Update 2024: This place has unfortunately closed their doors. 😢

Welcome back to another installment of: Reading about what and where I eat. This time I went to a “traditional” mexican food place.

About the place

The restaurant is located in Usaquén. A bit off the beaten path, but not that far off. A short-ish walk uphill from 7th avenue, and you’re there. They have a very pink mural outside, so you can’t miss it:

It is small, with some tables outside, and some inside. I guesstimate that it could sit at most 20 people. I say this as this time I went with a large group. 9 people counting myself. We had to wait a bit for the staff to accommodate us, but it was just a bit.

Everytime I’ve been there a table was available. It was never empty though.

Speaking about the staff, they were friendly, and I believe some of them were actually from Mexico. This makes me believe that the place is owned by actual Mexican people. This is just conjecture though.

Inside, the place is decorated as cliché Mexican: colorful walls, pictures of the virgin, some traditional decorations which I assume to be from Jalisco, you know, the usual. It’s not overbearingly cliché, just enough to constantly remind you that you are eating at a Mexican restaurant while not in Mexico.

What about the food?

I have already been in the place before, but it was before I created this blog. The previous times the quality of the food has been exceptional, this time was no exception.

I ordered the tacos al pastor I was craving, with a coconut lemonade to drink:

Tacos al pastor

We didn’t have to wait too long for our food, even though we were a large group. About half an hour or so. Pretty good compared to some other places I’ve been alone.

The tacos arrived accompanied by guacamole and some chopped onions. The onions weren’t too sharp, so I assume they were put in water to remove the “spiciness”.

The plate comes with three tacos, that, I’m not going to lie, left me a bit hungry. This is not a critique of the serving size, but bad planning on my part. I wanted tacos, but I needed a bit more food in me. Don’t make the same mistake and order the tacos without something else if you are hungry.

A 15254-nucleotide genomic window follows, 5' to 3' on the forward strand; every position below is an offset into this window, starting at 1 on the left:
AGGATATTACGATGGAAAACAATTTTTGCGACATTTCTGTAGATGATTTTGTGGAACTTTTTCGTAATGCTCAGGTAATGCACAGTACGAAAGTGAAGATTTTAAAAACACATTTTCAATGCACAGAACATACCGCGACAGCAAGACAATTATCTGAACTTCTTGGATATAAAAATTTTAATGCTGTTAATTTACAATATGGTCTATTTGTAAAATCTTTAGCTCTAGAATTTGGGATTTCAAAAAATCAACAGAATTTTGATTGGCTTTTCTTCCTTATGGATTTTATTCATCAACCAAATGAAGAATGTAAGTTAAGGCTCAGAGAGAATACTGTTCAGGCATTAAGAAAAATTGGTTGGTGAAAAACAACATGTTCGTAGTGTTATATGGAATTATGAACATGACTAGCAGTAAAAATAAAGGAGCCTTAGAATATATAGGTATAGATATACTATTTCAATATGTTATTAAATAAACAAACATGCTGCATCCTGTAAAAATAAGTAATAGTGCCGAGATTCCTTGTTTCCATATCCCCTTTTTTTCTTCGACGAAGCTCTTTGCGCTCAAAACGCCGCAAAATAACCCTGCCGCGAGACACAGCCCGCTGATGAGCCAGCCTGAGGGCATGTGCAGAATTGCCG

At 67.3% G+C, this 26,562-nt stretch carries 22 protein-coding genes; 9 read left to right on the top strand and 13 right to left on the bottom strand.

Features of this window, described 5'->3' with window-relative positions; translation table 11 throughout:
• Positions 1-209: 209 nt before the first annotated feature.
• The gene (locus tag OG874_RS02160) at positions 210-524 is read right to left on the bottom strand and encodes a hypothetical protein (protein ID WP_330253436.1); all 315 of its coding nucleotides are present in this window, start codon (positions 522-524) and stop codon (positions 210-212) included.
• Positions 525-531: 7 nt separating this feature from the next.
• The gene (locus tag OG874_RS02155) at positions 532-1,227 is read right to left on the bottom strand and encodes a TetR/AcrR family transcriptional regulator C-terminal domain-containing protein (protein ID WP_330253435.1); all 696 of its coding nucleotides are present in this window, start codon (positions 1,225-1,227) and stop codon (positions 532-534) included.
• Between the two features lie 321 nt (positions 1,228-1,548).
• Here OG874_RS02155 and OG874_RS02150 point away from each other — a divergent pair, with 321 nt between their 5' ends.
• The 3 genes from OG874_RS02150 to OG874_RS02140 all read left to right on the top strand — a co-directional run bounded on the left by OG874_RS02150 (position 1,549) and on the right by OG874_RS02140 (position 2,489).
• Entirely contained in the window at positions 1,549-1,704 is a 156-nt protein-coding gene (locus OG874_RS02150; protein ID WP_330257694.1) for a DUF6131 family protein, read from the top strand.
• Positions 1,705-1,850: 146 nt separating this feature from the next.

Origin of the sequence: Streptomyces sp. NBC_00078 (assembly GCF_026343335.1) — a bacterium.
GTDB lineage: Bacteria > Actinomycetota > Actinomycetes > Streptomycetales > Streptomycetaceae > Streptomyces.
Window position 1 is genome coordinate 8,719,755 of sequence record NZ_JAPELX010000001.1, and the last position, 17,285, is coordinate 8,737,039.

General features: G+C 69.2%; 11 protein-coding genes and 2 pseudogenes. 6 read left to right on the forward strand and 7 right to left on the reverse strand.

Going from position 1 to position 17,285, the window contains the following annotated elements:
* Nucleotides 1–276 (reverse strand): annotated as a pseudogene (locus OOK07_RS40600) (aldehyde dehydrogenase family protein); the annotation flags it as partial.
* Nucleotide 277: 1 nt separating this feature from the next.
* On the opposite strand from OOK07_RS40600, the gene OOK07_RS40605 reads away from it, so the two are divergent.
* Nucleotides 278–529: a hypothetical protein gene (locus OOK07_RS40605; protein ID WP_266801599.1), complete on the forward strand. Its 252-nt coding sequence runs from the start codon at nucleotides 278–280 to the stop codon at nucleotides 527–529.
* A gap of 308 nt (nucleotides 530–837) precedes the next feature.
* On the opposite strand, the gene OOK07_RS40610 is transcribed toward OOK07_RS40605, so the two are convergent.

They tasted great, not the best ones I’ve had in my life, but still pretty good. It wasn’t spicy at all, but I could still taste the flavor of the different chiles that make up the traditional al pastor sauce. They didn’t have too much pineapple, so they weren’t too sweet. Personally I think they could have a bit more sweetness to contrast with the natural, acidic taste of the chiles.

The restaurant serves the hot sauce separately. This means you can put whatever level of spice you can manage into your dish. This is a good thing if you have any sensitivity to capsaicin. You can still taste the authentic mexican flavor without the pain.

The hot sauces are served in three distinct “strengths”: a green chilli sauce that is not really spicy, a maroon sauce that is spicy enough for me, and a bright red sauce that was spicy enough to make me tear up a bit. I consider my tolerance as medium, but gauge the level by yourself first.

The lemonade was not that good to be honest. It had too much ice, not enough coconut milk, and it needed more time in the blender. This made it too watery and too cold to really enjoy. The cardboard straw broke when I stirred the drink as it started to separate, because it had large pieces of ice still in it. I had to finish it “au-natural”.

I hadn’t ordered the coconut lemonade before, but I like to try it whenever a restaurant has it on the menu. this time it was a miss.


I really like this place. The food is great and the staff is friendly and very eager to please. This time I didn’t have much luck with my drink, but it doesn’t discredit the rest of the menu.

The wait time is consistent. Everytime I waited about the same amount. This can change if the restaurant gets full.

The tacos al pastor are good to try, but there are more filling dishes if you wish to eat your fill. In my limited experience, any plate you order will be good.